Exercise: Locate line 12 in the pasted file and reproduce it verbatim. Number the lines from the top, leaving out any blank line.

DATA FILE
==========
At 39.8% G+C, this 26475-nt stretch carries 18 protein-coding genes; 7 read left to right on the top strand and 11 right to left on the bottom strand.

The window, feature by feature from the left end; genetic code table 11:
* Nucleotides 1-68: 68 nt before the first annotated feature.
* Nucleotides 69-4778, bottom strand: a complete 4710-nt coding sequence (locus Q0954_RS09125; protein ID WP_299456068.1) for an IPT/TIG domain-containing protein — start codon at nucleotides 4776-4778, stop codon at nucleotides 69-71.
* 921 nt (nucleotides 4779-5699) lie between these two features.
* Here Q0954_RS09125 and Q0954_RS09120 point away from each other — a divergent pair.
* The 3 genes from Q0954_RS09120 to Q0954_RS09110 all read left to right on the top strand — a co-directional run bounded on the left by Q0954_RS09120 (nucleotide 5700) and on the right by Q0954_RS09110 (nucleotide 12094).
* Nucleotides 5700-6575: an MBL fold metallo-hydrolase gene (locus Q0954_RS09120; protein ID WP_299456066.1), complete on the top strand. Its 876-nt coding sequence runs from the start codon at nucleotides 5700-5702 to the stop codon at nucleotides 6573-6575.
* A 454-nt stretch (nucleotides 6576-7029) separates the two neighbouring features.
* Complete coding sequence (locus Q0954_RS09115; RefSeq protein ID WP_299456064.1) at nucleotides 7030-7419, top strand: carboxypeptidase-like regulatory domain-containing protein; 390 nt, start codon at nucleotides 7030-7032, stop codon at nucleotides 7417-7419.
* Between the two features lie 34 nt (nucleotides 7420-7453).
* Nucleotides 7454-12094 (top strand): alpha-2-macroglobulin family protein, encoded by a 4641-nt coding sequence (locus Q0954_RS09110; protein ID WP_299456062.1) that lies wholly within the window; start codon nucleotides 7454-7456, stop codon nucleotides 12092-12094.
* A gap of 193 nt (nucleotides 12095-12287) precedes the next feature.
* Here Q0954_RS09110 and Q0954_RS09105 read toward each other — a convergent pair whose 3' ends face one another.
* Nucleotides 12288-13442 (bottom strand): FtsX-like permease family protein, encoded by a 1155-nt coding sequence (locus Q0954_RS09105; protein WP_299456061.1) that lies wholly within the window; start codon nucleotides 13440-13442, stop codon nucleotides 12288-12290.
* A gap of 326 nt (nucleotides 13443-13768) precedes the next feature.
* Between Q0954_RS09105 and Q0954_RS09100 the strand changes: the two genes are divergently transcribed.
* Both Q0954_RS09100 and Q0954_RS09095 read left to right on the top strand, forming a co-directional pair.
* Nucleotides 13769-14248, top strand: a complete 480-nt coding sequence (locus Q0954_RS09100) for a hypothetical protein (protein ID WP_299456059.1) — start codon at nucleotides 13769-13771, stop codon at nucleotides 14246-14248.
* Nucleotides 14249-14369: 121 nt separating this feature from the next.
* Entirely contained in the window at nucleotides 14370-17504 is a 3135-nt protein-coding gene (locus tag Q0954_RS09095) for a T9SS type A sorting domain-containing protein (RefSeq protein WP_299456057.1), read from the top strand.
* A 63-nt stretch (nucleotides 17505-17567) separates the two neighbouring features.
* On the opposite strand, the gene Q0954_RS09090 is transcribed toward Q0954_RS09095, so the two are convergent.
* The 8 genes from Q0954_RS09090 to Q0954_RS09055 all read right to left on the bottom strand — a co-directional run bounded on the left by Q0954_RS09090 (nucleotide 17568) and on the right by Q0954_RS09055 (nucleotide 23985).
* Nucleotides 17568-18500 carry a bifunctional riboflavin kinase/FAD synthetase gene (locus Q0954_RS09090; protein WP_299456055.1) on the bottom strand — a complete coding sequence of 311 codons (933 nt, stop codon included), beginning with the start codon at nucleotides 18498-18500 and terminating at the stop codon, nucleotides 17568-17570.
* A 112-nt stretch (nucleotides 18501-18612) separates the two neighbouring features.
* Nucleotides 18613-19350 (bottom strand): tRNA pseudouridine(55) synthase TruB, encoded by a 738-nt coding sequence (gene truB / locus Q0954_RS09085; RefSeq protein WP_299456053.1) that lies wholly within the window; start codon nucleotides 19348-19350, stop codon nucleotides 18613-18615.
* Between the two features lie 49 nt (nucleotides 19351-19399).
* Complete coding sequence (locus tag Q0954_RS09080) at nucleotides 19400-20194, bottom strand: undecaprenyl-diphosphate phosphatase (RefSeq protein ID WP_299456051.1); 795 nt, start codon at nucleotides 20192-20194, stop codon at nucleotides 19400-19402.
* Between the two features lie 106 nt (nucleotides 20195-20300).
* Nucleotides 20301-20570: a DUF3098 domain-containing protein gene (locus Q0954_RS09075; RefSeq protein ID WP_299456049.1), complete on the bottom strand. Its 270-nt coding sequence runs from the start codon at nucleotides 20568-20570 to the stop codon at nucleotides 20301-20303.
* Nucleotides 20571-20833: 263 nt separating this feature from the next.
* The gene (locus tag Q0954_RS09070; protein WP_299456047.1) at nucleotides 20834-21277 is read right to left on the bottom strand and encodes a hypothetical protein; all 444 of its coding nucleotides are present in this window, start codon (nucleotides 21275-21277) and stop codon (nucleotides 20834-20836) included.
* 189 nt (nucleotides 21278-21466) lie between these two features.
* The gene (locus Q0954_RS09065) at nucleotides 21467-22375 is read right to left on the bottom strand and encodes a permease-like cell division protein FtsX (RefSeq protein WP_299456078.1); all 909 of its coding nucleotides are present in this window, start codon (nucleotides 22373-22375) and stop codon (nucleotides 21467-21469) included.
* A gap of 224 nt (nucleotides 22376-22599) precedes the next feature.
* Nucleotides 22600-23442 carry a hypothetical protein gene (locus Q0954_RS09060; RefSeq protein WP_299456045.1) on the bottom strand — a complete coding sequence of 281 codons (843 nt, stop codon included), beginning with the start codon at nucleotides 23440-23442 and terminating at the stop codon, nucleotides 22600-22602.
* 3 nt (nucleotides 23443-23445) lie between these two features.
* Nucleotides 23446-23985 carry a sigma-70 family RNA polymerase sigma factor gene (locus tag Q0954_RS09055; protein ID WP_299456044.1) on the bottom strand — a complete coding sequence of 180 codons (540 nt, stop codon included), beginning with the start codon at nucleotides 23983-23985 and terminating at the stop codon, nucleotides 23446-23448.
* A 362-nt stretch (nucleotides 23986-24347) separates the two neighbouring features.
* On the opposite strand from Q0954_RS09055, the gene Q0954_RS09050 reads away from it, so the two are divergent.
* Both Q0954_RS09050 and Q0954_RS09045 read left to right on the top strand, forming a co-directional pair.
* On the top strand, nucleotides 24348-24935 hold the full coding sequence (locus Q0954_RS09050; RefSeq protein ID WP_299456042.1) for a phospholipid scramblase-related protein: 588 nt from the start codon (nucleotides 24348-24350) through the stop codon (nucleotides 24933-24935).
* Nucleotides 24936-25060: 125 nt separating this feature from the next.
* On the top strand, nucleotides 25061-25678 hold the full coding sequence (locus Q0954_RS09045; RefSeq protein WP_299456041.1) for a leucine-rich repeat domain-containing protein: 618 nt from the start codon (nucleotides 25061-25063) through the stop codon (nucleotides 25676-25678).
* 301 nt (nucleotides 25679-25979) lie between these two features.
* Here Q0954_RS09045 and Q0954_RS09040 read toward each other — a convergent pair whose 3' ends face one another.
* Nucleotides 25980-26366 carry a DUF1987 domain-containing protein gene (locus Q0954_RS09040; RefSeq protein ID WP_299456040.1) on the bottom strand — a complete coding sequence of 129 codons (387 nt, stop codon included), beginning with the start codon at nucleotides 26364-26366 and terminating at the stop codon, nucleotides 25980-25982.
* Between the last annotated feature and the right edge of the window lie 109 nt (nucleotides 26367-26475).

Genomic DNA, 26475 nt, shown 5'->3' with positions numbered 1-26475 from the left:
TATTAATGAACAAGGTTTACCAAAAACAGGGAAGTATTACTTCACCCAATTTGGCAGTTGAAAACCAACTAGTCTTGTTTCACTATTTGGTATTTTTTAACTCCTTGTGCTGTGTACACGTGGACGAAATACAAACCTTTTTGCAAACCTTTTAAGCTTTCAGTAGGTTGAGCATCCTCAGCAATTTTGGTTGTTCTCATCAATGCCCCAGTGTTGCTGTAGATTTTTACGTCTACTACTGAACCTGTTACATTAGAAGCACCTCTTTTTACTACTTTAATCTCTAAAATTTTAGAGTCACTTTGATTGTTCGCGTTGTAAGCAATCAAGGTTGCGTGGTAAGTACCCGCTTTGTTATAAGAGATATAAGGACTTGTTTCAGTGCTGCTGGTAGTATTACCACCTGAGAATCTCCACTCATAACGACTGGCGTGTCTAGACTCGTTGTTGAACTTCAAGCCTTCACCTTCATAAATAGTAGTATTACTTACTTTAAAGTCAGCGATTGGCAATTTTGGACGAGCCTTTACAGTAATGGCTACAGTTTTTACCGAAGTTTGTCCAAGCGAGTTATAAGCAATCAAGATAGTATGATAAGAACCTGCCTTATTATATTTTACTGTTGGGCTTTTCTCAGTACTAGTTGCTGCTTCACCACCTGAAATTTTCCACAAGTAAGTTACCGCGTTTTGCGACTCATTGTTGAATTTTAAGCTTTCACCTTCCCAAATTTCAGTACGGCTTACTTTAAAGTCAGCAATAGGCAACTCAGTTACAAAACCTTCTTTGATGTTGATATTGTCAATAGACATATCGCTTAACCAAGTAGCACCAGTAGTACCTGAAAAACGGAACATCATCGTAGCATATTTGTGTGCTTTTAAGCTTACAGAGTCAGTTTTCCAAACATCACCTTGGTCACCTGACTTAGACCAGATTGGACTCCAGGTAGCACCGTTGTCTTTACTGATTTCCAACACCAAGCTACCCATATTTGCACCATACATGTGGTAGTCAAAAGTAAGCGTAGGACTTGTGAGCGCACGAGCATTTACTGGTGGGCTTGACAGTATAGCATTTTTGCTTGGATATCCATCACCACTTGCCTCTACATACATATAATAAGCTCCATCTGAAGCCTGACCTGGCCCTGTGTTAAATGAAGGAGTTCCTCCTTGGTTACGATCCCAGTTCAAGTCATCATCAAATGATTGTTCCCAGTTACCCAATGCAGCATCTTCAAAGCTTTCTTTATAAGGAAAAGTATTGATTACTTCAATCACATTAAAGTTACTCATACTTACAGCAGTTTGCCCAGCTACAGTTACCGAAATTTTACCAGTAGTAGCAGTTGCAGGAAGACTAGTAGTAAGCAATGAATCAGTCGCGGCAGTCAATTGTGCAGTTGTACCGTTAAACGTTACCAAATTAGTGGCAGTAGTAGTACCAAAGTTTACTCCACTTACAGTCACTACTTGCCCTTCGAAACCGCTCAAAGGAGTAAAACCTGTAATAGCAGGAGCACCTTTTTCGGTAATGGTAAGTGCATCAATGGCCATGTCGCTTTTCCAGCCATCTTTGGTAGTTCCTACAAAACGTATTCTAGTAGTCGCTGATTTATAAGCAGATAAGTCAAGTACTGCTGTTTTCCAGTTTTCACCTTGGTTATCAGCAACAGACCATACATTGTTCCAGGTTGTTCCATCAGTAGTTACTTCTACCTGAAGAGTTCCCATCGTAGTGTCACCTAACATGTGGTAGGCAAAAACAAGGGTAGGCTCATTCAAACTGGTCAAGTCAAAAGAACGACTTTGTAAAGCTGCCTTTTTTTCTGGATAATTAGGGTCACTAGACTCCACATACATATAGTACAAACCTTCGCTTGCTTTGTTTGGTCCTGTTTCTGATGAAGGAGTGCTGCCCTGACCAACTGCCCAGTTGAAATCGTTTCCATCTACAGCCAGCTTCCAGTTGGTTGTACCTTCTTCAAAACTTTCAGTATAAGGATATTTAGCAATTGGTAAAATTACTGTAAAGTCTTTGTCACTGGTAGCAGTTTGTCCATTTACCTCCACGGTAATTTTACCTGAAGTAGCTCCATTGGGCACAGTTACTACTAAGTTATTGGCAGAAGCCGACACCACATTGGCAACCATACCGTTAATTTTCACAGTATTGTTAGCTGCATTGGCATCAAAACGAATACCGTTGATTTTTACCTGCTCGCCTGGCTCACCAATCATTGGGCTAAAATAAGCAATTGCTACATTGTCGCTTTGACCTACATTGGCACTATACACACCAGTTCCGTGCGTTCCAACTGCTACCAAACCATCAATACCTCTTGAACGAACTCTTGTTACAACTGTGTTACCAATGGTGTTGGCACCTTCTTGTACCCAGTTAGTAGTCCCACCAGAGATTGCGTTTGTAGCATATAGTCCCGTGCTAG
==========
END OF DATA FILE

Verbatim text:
* Nucleotides 7454-12094 (top strand): alpha-2-macroglobulin family protein, encoded by a 4641-nt coding sequence (locus Q0954_RS09110; protein ID WP_299456062.1) that lies wholly within the window; start codon nucleotides 7454-7456, stop codon nucleotides 12092-12094.